Amazingly and frustratingly, I was the runner up for all three of them.

And so I was totally bummed out about it and didn’t know what I was going to do.

My mom always taught me that when God closes a door, he opens a window, so I had to regroup and find that window fast.

During college, I studied a rising generation of younger democratic political leaders like Senators Paul Tsongas, Bill Bradley, and Gary Hart among others.

Hart was running for President and committed to establishing a national service program, and I liked his background and ideas.

But, he was running at the back of the pack. When I told friends I was thinking of working for Senator Gary Hart, most responded, Gary Who?

I decided to take the job anyway.

As it turned out, the Hart campaign was a terrific experience for me. Hart lost to Vice President Mondale, but we did win the NH Primary in a stunning upset and he was the runner up at the convention.

Working on the Hart campaign I learned to be entrepreneurial, part of a team and an effective grassroots organizer.

Most importantly, I made lifelong friends and have no doubt that campaign experience made a much bigger impact on my ability to start and grow City Year, than traveling the world on a fellowship ever would have.

So sometimes a failure may actually lead you on a path to ultimate success.

But the main reason I started City Year was because of my Mom and Dad and the values they raised me with.

My father was an immigrant from Iran. He had a chance to go to medical school in Switzerland. Dad was a big believer in democracy and in a man named Dr. Muhammed Mossadegh who became Prime Minister of Iran in 1951 and was leading Iran to democracy.

But Mossadegh was overthrown by the British Government and our CIA in 1953. So Dad decided that rather than go back to a dictatorship, he would come to America, a country of freedom.

My Dad raised me with a very interesting perspective on our country.

He often said, “Son, America is the greatest country in the world because of our ideals and a commitment to liberty, equality of opportunity and justice for all.”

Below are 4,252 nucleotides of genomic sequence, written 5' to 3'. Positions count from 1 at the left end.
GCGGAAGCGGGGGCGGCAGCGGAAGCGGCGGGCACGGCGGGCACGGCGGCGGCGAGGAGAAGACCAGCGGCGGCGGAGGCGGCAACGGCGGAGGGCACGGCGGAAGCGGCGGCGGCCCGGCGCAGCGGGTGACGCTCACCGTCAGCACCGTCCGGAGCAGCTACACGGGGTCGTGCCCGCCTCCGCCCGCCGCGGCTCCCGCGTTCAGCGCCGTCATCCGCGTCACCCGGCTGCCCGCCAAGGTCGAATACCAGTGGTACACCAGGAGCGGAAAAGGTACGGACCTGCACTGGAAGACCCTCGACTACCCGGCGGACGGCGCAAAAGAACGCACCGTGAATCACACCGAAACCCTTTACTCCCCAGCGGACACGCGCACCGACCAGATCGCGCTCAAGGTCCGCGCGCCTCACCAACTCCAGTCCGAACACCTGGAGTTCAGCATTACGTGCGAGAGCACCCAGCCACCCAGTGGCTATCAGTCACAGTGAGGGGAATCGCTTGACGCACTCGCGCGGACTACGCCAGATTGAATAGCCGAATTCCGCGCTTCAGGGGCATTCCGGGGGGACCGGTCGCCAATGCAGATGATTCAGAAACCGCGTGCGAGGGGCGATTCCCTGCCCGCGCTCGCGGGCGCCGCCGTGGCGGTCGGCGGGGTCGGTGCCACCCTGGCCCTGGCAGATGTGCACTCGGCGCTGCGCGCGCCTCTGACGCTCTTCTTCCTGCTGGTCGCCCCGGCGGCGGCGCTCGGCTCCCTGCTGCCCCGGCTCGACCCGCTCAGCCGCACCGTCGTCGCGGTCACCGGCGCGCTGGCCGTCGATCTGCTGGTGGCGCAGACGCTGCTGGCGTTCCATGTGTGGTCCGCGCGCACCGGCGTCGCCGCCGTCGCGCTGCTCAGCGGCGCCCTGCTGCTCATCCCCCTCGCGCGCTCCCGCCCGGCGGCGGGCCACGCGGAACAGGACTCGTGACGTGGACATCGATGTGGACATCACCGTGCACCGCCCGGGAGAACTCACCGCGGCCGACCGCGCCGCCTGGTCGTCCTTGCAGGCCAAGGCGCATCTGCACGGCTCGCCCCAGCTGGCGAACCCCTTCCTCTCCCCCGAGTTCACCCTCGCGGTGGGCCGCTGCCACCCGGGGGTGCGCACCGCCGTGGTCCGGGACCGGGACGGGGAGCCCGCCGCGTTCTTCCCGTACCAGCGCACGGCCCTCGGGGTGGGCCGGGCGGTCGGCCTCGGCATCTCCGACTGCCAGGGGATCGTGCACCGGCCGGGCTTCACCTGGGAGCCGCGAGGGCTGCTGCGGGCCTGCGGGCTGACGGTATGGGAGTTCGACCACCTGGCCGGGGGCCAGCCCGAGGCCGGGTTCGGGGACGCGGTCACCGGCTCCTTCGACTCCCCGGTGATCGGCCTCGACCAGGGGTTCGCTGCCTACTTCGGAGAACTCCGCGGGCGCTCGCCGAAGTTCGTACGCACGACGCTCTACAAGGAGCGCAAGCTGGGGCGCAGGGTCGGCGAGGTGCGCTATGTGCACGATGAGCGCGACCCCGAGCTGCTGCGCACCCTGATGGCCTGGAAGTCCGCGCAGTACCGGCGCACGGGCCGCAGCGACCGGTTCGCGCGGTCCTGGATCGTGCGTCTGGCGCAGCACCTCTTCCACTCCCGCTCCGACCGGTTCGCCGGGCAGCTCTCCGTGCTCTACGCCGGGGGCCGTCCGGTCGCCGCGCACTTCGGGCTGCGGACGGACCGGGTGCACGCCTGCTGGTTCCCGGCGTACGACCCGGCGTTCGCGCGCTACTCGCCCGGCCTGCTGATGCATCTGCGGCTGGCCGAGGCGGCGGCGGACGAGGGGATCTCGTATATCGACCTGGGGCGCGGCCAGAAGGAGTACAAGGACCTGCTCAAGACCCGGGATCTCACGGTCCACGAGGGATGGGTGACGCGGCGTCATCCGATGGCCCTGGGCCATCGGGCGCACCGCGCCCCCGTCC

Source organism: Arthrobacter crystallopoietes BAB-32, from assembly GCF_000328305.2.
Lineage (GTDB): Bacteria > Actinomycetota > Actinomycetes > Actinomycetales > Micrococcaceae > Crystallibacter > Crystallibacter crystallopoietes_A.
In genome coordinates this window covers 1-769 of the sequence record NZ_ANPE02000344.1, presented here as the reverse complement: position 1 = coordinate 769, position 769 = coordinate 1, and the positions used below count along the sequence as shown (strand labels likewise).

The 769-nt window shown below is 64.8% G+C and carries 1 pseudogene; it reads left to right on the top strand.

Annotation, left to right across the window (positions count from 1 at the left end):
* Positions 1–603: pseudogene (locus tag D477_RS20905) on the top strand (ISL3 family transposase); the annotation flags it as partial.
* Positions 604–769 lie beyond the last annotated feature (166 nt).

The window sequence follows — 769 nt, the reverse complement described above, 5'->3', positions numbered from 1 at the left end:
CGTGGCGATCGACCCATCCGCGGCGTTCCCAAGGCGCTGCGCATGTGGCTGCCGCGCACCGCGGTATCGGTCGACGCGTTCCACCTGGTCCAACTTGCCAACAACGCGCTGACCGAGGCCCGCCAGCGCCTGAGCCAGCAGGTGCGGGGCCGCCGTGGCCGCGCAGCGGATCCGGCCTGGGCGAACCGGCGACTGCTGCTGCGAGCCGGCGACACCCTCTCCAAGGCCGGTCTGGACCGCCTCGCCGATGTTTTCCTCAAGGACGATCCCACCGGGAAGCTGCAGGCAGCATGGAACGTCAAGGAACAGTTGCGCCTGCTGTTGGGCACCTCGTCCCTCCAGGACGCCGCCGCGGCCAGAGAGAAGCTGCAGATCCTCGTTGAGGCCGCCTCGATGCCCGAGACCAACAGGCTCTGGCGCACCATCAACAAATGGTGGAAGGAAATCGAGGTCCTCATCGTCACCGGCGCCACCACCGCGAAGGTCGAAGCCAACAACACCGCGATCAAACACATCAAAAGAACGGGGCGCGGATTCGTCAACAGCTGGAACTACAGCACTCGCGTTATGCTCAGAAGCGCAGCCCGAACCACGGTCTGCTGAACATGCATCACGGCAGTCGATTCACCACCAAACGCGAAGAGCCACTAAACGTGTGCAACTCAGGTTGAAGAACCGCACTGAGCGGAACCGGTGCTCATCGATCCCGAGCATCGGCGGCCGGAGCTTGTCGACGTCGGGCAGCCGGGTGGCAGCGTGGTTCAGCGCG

He would add that America was a beacon of hope for people like him from all over the world.

He said he felt America was the one country in the world he could come to as a foreigner, be accepted, become a citizen, raise a family and pursue his dream of healing people and fighting cancer.

But Dad also taught me about America violating its fundamental ideals, such as when it overthrew Mossadegh and put the Shah back in power, or supported other dictators in the world such as Marcos in the Philippines and Somoza in Nicaragua, or not supporting Mandela in South Africa.

Dad taught me that when America goes against its ideals it always comes back to haunt us, and that you should love America enough to fight for its ideals and democracy.

My Mom was Italian and also a healer. She became a Nurse Anesthetist, sadly that was the highest women could go in her generation. She would have been a brilliant doctor and was always my Dad’s best counselor when he had his toughest surgical cases.

Mom was a classic Italian, she loved everyone. She was also full of wisdom and colorful sayings such as:

“You know, I’ve never seen a U Haul behind a hearse.

My Mom taught me the most important thing I’ve ever learned. She would say, “Alan, everyone has a special gift to give and you can bring out their gifts by loving them.”

For me, City Year was fundamentally a way to put into practice what my Dad taught me about building democracy through service and what my Mom taught me about having people discover and use their gifts to spread more love in the world.

And here are some of the life lessons I’ve learned from my experience with City Year and other social change efforts over the years, about living a life of consequence.

First, as the Brazilian author, Paolo Coelho writes in one of my favorite books, The Alchemist, you should start with listening to your heart, to your inner voice, and commit to follow your dreams – regardless of the conventional wisdom or what others may tell you to do.

Second, no one does it alone. I started City Year with my best friend and college roommate, Michael Brown, and the first thing we did was recruit others to join us.

Third, try to learn from adversity and rejection as much as from victory and success. Everyone faces roadblocks along the way. No one has a clear and straight path.

I’ve also learned that If you listen to your inner voice and pursue your dreams – you will experience what I like to call “the guardian angel effect.”

People will come out of the woodwork to help you. Your commitment, your passion, your dreams will inspire others and they will support and join you.

Your classmates confirmed this truth to me when they spoke about HWS and I’ve seen this happen over and over again. You can count on it.